Into the Jowls of Jurassic World

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In 1993, director Steven Spielberg wowed filmgoers when he presented them with stunningly realistic dinosaurs in his adventure thriller, “Jurassic Park,” which was based on the novel by sci-fi author, Michael Crichton.  Afterwards, Spielberg tried to recreate the magic with “The Lost World: Jurassic Park,” which was also based on a novel by Crichton, but couldn’t reestablish the full sense of wonder that makes us want to return to the original.  “Jurassic Park 3” continued the series on its decline, but that one isn’t worth getting into.

Now, after those two vastly inferior sequels, director Colin Trevorrow makes the move from his charming 2012 indie film, “Safety Not Guaranteed,” and tries his hand at this science-fiction franchise.  As a result, he manages to bring back some of its glory with “Jurassic World,” a film that doesn’t quite reach the height of the original, but is still considerably better than the previous two films.

Twenty-two years after the events of “Jurassic Park,” Jurassic World is now a functional park and resort on the island of Isla Nublar.  Claire Dearing (Bryce Dallas Howard) is the operations manager whose two nephews (Nick Robinson and Ty Simpkins) are visiting.  She recruits the help of velociraptor trainer Owen Grady (Chris Pratt) to inspect the safety of the park’s latest exhibit, an enclosure that houses the park’s genetically modified hybrid dinosaur, the Indominus rex.  Shortly after, it outsmarts the staff and escapes.  With the park’s staff and visitors in danger, including Claire’s nephews, she and Owen must do what they can to stop the Indominus rex from reaching the tourists.

Many of the characters aren’t particularly memorable, and as the film goes on, you begin to miss those from the original, especially Dr. Ian Malcolm and John Hammond; but, there are a few who stand out, particularly Chris Pratt and Bryce Dallas Howard, whose chemistry is enough to get them through the sometimes-questionable dialogue.

Something that the film improves upon from the original is giving a little more depth to the sibling characters.  Yes, they aren’t necessarily deep, but because they have more screen time by themselves than Ariana Richards and Joseph Mazzello did in the original, this allows us to get a sense of their brotherly bond and gives their characters a little more substance.

The screenplay by Trevorrow, Derek Connolly, Rick Jaffa, and Amanda Silver, thankfully, doesn’t acknowledge the previous two sequels, but is instead a direct continuation of the original.  After the major disappointment brought on by the second and third films, this is definitely the right move to make.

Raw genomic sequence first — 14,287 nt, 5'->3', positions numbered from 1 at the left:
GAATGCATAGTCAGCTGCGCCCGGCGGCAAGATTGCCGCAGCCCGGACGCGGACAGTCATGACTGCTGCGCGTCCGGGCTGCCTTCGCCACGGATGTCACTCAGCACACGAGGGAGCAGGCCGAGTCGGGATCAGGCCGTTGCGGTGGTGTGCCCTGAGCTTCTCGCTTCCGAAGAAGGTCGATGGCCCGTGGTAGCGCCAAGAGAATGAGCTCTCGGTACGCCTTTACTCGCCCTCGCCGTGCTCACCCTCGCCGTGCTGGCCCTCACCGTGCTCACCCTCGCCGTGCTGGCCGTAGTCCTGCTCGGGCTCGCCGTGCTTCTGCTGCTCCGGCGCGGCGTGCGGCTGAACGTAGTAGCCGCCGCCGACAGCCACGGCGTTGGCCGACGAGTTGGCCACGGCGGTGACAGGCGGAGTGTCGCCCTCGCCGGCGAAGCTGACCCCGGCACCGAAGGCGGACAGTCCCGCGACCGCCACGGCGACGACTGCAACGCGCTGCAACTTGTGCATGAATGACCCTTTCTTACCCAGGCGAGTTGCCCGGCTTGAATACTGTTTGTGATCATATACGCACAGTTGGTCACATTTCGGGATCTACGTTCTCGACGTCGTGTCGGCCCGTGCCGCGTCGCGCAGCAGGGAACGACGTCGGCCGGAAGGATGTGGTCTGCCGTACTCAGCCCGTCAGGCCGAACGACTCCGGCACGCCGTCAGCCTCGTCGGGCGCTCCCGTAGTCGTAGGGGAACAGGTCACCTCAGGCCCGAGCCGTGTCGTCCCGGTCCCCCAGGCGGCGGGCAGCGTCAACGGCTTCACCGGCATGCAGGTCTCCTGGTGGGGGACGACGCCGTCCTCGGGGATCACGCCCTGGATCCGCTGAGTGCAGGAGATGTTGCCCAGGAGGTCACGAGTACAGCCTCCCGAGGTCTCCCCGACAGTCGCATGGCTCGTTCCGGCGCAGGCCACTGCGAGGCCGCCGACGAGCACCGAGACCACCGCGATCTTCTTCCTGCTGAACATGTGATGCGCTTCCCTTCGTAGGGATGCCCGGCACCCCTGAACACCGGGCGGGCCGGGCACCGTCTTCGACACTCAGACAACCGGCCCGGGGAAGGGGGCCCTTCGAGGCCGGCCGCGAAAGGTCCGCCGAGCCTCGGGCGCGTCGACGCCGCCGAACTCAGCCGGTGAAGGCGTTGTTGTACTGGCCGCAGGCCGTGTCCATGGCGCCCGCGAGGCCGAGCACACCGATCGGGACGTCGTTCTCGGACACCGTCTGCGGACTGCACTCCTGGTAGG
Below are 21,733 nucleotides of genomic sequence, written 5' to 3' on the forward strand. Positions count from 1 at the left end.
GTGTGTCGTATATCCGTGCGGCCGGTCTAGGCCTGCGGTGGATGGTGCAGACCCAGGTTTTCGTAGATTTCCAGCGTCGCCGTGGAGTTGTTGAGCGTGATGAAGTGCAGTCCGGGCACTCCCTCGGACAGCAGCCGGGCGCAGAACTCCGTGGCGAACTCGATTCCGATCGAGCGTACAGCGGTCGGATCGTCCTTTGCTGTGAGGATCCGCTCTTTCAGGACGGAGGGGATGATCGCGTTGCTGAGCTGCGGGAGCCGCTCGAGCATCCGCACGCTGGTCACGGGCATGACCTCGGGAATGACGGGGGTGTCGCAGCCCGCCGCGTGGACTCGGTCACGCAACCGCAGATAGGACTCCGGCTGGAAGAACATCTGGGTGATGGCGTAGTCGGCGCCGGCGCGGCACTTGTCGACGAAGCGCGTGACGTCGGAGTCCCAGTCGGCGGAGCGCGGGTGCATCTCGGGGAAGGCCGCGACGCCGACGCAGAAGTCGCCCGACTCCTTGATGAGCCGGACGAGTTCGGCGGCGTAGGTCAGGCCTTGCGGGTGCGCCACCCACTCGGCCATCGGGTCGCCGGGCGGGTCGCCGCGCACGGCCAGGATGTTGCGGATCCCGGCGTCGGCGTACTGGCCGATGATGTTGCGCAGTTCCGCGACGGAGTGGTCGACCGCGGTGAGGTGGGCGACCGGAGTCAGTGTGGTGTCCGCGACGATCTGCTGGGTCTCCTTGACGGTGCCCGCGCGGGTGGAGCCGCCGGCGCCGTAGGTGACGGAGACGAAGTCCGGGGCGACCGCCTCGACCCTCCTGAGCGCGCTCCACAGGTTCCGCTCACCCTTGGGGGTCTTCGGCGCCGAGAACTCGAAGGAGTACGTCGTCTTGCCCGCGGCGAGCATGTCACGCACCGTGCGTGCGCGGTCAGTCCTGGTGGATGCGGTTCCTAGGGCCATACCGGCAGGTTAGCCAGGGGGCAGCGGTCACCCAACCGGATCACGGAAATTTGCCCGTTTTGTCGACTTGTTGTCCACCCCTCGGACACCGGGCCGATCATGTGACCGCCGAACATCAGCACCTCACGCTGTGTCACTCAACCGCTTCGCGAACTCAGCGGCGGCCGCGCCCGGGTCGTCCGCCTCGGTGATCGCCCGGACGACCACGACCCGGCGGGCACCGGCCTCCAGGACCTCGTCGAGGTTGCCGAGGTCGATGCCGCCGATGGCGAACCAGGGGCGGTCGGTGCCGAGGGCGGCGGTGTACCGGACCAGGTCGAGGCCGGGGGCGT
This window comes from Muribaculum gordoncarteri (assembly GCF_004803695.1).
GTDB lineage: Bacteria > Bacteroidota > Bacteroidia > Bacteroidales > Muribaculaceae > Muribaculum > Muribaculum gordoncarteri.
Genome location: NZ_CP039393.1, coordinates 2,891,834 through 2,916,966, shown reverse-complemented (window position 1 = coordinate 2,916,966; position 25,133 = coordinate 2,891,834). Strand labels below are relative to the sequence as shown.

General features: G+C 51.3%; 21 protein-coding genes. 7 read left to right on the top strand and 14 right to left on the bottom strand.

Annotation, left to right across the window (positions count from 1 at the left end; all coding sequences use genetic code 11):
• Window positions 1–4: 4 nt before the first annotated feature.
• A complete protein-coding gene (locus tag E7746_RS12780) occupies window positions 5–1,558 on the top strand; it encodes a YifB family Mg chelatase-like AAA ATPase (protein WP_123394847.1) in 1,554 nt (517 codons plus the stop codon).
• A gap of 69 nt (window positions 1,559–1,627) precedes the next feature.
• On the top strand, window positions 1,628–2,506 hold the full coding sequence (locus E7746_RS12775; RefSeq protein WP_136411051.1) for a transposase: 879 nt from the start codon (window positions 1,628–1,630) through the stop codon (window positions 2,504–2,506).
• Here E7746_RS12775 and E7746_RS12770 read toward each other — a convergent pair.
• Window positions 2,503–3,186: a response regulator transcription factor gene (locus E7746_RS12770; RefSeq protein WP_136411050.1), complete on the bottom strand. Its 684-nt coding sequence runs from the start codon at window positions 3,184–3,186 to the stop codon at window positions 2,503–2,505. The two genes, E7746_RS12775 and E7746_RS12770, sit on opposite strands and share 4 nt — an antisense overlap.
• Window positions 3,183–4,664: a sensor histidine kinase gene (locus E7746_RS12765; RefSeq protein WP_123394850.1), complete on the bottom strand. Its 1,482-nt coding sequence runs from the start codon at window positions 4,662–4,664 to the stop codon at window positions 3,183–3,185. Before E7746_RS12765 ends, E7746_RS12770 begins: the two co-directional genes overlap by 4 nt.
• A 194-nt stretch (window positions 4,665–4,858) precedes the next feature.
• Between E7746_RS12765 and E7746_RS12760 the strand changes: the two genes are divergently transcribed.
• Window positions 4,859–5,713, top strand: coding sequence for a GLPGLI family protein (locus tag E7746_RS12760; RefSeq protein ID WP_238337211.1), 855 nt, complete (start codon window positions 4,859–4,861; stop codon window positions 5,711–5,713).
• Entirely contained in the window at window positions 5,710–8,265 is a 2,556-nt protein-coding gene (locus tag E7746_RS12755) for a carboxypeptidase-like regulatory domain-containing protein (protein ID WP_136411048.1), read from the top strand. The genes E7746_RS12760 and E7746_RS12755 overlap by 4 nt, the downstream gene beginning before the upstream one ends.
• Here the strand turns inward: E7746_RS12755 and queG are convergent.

With the dialogue being lackluster at times and several characters being rather forgettable, I expected a better screenplay from Trevorrow and Connolly, the latter of whom wrote “Safety Not Guaranteed,” and Jaffa and Silver, who wrote “Rise of the Planet of the Apes” and “Dawn of the Planet of the Apes”; there is certainly the capability among them to write an interesting narrative.  The film is obviously exciting when the dinosaurs are on screen, but it’s important for the characters to have a good amount of development so they are as interesting to watch as the dinosaurs, which is something I hope is fixed by the screenwriters for any possible sequels.  The writing team of “Jurassic World” does, however, make an interesting use of an unresolved plot thread to set up a continuation.  There are also some fun references to the original film placed throughout the movie, including Howard’s character having a cheer-worthy Ian-Malcolm moment near the film’s end.

As a director, this is Trevorrow’s first big-budget feature, and his second overall full-length feature after “Safety Not Guaranteed,” which itself had a touch of sci-fi in its narrative.  He delivers a film that comes a lot closer to the thrills of the original, whereas the previous two sequels were sorely lacking in that respect.  While there aren’t any scenes that match the original’s iconic T-rex attack and velociraptors-in-the-kitchen sequence, Trevorrow stages several dinosaur scenes that are still fairly distinctive in their own right, such as the pterosaur attack on the park and the climactic dinosaur showdown near the film’s conclusion.

While “Jurassic World” could have done a few things better, it’s safe to say that we finally have a passable sequel to Spielberg’s game-changing sci-fi film.  It makes for fun viewing, and is surely a step in the right direction if there are any sequels planned.  If the next installment can dedicate some more work to writing a better script, then we will truly get a sequel that matches the quality of the original even more.  For now, Trevorrow’s contribution to the series is an adequate continuation of the “Jurassic Park” story, giving me hope that this franchise will continue to improve.

Final grade: B

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